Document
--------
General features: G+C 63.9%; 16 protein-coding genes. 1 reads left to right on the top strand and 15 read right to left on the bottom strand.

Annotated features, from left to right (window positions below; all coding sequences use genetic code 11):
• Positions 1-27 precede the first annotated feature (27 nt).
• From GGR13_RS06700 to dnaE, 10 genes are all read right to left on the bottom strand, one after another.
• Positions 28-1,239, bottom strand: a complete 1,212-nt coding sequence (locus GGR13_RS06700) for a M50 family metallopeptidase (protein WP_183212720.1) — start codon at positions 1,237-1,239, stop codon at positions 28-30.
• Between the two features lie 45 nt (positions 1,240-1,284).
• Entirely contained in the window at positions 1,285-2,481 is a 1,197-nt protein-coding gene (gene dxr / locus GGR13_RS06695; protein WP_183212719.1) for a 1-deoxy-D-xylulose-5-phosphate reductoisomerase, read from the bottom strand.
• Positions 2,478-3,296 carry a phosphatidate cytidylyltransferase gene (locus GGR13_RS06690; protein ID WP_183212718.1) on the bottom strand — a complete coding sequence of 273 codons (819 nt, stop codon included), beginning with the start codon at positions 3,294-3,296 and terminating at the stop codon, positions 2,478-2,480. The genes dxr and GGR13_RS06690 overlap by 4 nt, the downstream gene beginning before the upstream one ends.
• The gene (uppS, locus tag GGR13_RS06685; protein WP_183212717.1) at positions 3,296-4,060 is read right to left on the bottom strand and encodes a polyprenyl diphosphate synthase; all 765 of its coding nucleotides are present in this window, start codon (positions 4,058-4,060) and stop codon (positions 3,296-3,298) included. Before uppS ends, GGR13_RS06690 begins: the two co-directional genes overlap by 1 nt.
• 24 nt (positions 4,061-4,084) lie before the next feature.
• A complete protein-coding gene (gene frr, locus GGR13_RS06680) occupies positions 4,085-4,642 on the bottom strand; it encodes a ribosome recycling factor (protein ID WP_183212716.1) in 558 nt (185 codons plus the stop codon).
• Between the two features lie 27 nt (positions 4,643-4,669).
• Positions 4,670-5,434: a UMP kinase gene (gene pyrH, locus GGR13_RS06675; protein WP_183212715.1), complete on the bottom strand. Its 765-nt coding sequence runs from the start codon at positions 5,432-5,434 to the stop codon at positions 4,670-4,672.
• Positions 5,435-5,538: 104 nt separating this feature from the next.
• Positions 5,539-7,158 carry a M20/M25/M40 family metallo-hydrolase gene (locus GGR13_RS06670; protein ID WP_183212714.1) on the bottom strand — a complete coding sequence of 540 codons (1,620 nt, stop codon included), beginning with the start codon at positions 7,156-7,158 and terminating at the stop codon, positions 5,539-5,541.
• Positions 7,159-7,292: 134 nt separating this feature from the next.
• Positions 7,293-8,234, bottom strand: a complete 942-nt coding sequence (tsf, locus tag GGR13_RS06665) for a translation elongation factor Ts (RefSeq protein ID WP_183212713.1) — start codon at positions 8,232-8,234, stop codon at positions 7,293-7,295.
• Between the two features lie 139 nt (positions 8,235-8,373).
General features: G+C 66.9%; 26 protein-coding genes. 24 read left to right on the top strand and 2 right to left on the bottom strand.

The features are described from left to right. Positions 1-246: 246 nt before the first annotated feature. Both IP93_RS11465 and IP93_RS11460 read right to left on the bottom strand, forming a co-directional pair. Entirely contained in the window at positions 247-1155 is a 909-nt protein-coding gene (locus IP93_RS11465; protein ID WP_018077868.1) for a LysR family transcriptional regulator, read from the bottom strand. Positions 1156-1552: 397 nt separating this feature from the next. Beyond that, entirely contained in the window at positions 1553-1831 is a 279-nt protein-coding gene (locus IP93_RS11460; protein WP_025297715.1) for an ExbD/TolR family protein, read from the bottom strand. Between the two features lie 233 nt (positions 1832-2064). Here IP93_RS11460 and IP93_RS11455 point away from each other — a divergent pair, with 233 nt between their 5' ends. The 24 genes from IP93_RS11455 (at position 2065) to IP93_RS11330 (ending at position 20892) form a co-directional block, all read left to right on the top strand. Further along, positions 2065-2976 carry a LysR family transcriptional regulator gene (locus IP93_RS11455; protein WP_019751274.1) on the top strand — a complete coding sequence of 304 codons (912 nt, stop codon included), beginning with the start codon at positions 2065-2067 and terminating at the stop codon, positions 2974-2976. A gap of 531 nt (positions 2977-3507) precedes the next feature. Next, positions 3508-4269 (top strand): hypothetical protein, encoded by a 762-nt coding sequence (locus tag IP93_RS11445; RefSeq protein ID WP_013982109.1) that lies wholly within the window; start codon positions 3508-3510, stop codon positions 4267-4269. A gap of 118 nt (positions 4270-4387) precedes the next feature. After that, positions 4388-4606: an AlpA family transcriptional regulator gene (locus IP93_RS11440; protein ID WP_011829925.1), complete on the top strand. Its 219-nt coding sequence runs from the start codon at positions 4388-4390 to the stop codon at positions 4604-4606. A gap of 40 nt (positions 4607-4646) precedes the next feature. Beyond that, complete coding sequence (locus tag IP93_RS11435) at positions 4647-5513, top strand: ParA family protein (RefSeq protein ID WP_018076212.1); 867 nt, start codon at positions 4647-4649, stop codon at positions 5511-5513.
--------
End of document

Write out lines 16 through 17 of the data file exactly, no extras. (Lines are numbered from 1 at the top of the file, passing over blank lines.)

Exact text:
• Positions 7,159-7,292: 134 nt separating this feature from the next.
• Positions 7,293-8,234, bottom strand: a complete 942-nt coding sequence (tsf, locus tag GGR13_RS06665) for a translation elongation factor Ts (RefSeq protein ID WP_183212713.1) — start codon at positions 8,232-8,234, stop codon at positions 7,293-7,295.